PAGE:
Up to Chance: Surprising Gas Engine Discoveries

Collector and friend flip coins to decide who gets their gas engine finds.

| June/July 2014

  • It took 25 years for Lee Anderson to get all the parts to get this 1912 1-1/2 HP Bluffton engine fixed and running.
    Photo by Bill Vossler
  • The tag on Lee’s 1915 1-3/4 HP United engine.
    Photo by Bill Vossler
  • Lee originally purchased this 1915 United 1-3/4 HP engine for $29.50, but lost it in a coin toss. Years later, Lee paid $300 to get the engine back.
    Photo by Bill Vossler
  • Lee with his 1912 air-cooled Bluffton engine.
    Photo by Bill Vossler
  • The Bluffton engine is a simple one with an open crankcase, which Lee likes.
    Photo by Bill Vossler
  • This side view of Lee’s Bluffton shows parts that Lee made himself: the cam gear, governor weights, igniter and igniter trip, among others.
    Photo by Bill Vossler
  • The Bluffton’s flywheel with governor assembly, the weights held together by springs. Centripetal force pushes them apart, and a silver pushrod locks them when the machine gets up to speed.
    Photo by Bill Vossler
  • A side views of Lee’s 1914 1-1/2 HP Rawleigh-Schryer engine.
    Photo by Bill Vossler
  • The igniter on Lee’s Rawleigh-Schryer engine was missing for 30 years before Lee sourced parts and got the engine going.
    Photo by Bill Vossler
  • Lee handbuilds scale-models. Shown here, left to right: an open-crankcase 1/3-scale Associated water-cooled engine, an 8-cycle 3/8-scale Aermotor, a 1/4-scale Gade.
    Photo by Bill Vossler
  • This 1926 Briggs & Stratton FH was Lee’s first engine. He recently got it running again.
    Photo by Bill Vossler
  • The front of the National Engineering engine showing the glass bowl carburetor, rocker arm and fuel lines, one pumps gasoline up to it and one drains back to the tank. The nut on the top can be adjusted to change the speed of gasoline dripping into the carburetor. The round hole allows the operator to see how fast the gasoline is dripping.
    Photo by Bill Vossler
  • Lee had to rebuild multiple brass parts on his 1903 2 HP National Engineering engine, including the igniter below, the trip finger and glass carburetor on the top left (looking like a drip lever), and the pendulum governor hanging down in the middle.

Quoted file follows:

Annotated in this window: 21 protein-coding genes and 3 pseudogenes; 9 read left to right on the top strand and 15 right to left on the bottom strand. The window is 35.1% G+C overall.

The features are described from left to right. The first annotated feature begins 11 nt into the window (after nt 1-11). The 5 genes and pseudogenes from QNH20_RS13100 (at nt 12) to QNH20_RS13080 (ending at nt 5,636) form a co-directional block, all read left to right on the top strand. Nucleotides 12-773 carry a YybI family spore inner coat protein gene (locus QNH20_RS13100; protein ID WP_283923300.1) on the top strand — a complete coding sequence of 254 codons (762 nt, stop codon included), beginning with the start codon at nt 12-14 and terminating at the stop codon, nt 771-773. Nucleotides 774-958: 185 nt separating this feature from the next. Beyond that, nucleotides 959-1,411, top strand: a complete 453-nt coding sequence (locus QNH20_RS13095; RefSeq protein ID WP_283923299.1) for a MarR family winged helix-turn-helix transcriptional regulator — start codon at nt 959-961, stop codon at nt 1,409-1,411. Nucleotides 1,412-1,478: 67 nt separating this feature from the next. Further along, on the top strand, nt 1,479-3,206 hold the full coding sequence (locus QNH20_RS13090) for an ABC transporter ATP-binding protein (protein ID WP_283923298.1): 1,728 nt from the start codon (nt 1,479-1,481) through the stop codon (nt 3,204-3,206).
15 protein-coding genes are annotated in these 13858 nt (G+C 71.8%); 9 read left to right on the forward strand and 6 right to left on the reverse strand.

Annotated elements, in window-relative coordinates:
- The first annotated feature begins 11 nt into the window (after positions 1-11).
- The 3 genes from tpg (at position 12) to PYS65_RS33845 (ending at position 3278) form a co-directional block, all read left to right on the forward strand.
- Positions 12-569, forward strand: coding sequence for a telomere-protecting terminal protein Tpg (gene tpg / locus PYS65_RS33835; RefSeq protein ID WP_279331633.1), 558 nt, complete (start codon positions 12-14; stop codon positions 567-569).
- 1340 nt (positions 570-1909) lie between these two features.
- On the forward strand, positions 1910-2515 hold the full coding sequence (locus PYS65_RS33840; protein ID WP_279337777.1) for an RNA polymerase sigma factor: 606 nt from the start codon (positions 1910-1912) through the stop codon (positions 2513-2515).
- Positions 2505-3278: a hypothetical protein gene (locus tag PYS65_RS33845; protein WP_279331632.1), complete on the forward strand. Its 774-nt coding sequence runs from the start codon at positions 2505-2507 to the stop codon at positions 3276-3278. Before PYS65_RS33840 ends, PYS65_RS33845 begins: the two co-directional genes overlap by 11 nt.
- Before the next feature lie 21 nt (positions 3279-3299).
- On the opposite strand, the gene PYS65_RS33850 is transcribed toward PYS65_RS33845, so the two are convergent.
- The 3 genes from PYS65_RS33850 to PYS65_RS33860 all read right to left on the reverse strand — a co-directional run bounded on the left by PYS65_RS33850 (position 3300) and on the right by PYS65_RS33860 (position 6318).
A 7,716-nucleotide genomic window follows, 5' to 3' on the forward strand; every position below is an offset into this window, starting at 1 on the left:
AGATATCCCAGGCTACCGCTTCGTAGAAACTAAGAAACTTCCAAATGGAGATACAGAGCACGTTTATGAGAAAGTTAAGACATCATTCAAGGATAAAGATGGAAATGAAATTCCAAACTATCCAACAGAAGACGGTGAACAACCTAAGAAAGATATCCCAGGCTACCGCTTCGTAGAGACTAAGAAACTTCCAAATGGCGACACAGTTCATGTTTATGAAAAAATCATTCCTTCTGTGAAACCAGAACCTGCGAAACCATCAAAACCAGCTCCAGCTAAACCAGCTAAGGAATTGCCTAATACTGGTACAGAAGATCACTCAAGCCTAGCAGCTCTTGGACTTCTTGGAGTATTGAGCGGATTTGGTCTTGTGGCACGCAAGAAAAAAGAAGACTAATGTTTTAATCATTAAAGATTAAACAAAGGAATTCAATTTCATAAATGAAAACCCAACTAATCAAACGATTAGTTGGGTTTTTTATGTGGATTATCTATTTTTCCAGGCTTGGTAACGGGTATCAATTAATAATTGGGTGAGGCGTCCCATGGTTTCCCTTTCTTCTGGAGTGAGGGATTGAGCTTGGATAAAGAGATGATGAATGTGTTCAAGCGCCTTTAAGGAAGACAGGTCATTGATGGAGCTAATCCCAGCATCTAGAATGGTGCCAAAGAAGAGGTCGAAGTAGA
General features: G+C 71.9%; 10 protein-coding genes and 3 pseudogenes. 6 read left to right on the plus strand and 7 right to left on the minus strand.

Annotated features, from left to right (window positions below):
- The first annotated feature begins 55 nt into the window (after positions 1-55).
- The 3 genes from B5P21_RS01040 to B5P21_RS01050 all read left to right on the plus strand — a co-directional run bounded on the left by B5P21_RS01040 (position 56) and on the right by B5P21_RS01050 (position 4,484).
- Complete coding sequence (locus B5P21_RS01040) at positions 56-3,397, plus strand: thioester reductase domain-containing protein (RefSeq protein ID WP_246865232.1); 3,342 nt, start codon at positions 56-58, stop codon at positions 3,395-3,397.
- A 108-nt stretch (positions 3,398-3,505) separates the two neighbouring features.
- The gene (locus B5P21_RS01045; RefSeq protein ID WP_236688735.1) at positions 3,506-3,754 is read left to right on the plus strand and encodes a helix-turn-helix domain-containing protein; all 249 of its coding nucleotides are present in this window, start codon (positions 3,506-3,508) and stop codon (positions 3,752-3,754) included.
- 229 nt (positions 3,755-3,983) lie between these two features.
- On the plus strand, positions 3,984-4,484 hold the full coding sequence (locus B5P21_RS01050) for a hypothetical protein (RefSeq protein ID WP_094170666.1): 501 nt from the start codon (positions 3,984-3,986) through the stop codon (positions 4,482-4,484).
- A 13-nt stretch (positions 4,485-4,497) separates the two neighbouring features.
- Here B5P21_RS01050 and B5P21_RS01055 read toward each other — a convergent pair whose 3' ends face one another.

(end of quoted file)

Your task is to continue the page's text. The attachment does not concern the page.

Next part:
Photo by Bill Vossler

If it wasn’t for everything else that Lee Anderson does for the gas engine community, he could easily be remembered as the guy who flipped coins with his buddy to determine who would own engines they both wanted.

Lee, of Frazee, Minn., started collecting gas engines when he was 13 years old, spurring an interest in mechanical things. In 1957, a neighbor gave him a 1926 Briggs & Stratton Model FH that had been hooked up to a DeLaval milk machine pump. “It didn’t run, so I asked my dad what was wrong with it,” Lee says. “He said the engine got hot and the rings got stuck. I said, ‘What are the rings?’ He said they were there on the piston. I said, ‘What’s a piston?’ He said, ‘When you take it apart, you’ll figure it out.’”

So Lee took it apart and got the engine running. He’s been interested in engines ever since.

United the first

As time passed into the 1970s, Lee didn’t have a lot of money to spend on engines. At his rental farm he found an old engine in the woods and paid the farm owner $10 for it. That engine turned out to be one of Lee’s best buys: a 1915 2-1/2 HP United water-cooled hit-and-miss engine, complete except for the ignition. “I fixed that one up and kept it in memory of the old fellow, who was like a grandpa to my kids,” he says.



Lee bought junk engines no one else wanted, the ones with many missing parts that looked like they’d never run again. “That way I developed my engine-fixing skills,” he explains. “Part of my livelihood is building engine parts for others, which keeps me busy all winter, which means I don’t get all of my own stuff done.”

Leaving it to luck

Even the name of Lee’s second engine hints at the friendship between Lee and a longtime engine buddy: United. The men decided that they didn’t want to bid against each other, so if they both saw an engine they liked one would buy it, then they’d flip a coin to see who would own it.



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